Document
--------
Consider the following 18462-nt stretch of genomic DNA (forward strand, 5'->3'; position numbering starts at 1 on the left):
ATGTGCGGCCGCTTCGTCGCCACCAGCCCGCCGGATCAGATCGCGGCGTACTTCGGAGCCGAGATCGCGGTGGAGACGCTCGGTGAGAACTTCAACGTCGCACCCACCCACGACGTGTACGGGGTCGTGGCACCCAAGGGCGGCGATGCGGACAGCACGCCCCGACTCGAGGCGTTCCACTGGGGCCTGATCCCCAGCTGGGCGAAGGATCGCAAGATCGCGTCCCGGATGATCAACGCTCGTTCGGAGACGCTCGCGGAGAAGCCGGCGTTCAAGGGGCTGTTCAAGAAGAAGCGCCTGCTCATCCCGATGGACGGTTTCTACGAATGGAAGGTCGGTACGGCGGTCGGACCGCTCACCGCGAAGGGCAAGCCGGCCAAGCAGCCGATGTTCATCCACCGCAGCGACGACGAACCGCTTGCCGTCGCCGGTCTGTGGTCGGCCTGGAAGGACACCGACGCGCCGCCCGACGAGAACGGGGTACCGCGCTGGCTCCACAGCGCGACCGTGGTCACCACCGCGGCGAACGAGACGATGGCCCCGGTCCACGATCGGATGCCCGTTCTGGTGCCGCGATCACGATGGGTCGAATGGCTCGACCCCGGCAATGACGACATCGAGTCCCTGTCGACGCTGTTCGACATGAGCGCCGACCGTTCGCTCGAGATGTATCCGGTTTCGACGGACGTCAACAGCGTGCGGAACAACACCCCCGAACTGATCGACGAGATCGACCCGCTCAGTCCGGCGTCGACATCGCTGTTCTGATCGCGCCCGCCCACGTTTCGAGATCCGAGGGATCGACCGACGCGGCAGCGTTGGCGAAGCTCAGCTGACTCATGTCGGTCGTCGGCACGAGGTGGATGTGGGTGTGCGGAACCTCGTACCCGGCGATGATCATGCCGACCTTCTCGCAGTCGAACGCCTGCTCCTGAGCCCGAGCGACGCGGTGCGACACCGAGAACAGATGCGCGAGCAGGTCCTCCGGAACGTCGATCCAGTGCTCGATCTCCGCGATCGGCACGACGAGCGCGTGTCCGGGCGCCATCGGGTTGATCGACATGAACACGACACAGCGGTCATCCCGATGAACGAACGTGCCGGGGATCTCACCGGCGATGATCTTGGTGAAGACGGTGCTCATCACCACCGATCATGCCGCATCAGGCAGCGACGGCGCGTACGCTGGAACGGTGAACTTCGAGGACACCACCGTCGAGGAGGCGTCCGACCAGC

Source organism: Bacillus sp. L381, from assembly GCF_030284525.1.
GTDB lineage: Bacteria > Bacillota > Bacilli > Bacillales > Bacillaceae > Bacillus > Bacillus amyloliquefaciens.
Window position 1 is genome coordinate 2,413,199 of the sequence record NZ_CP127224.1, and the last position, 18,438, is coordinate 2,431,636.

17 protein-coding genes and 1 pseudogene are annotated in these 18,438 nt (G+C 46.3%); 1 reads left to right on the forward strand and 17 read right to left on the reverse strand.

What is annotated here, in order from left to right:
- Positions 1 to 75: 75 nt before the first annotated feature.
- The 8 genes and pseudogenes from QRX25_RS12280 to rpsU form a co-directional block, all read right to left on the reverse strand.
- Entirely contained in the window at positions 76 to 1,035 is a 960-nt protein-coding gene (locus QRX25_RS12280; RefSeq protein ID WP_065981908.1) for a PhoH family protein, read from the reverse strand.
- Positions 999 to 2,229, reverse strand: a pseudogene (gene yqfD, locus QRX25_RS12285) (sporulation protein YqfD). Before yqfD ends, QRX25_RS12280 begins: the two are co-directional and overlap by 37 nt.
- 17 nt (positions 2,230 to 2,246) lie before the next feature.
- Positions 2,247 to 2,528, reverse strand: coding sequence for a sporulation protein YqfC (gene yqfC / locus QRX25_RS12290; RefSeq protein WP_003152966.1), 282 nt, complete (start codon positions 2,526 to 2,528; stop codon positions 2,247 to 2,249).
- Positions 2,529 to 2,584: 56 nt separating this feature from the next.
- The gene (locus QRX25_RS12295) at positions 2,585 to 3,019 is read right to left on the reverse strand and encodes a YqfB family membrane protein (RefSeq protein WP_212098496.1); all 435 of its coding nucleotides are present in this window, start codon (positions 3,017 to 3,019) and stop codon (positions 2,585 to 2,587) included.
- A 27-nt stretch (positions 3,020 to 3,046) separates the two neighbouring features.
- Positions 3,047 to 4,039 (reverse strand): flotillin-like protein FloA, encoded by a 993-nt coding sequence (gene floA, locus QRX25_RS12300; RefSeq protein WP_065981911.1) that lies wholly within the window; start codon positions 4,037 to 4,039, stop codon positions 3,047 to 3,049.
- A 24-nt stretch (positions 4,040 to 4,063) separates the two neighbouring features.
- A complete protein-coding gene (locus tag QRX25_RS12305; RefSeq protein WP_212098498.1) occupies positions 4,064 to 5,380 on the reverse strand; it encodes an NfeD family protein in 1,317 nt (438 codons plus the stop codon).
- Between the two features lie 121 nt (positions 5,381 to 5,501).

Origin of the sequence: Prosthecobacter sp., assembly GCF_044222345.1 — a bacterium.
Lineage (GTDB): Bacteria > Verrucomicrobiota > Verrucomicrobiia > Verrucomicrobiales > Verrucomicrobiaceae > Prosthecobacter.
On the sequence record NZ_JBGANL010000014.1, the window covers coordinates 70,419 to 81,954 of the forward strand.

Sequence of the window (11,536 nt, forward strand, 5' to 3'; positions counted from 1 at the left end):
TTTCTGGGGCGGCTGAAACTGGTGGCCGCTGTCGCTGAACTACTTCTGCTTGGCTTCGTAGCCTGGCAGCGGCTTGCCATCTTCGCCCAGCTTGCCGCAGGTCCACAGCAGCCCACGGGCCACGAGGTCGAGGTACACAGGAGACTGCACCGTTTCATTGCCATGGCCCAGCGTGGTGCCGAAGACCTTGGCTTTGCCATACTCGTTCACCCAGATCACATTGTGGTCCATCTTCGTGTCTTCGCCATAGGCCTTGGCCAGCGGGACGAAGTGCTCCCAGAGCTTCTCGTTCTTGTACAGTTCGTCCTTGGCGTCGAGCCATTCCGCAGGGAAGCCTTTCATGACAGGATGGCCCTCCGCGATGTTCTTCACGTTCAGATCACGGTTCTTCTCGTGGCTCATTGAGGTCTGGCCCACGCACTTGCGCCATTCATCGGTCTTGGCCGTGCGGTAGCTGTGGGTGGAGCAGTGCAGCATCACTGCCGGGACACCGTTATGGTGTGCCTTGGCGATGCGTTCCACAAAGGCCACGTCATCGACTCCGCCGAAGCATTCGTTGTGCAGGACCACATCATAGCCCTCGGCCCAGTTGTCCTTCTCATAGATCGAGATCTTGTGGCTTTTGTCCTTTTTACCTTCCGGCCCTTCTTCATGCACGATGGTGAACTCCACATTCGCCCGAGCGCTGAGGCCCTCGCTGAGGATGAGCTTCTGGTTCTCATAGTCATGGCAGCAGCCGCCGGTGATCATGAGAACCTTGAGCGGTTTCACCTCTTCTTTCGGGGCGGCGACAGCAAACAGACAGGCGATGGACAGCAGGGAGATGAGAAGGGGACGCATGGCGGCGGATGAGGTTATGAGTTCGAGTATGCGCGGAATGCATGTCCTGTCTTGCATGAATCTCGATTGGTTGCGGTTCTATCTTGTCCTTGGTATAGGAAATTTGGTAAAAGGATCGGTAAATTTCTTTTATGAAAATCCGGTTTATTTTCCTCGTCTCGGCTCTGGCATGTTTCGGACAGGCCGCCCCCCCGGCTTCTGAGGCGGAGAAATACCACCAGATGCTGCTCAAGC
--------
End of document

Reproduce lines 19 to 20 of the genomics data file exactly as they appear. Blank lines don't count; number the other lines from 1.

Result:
- A complete protein-coding gene (locus tag QRX25_RS12305; RefSeq protein WP_212098498.1) occupies positions 4,064 to 5,380 on the reverse strand; it encodes an NfeD family protein in 1,317 nt (438 codons plus the stop codon).
- Between the two features lie 121 nt (positions 5,381 to 5,501).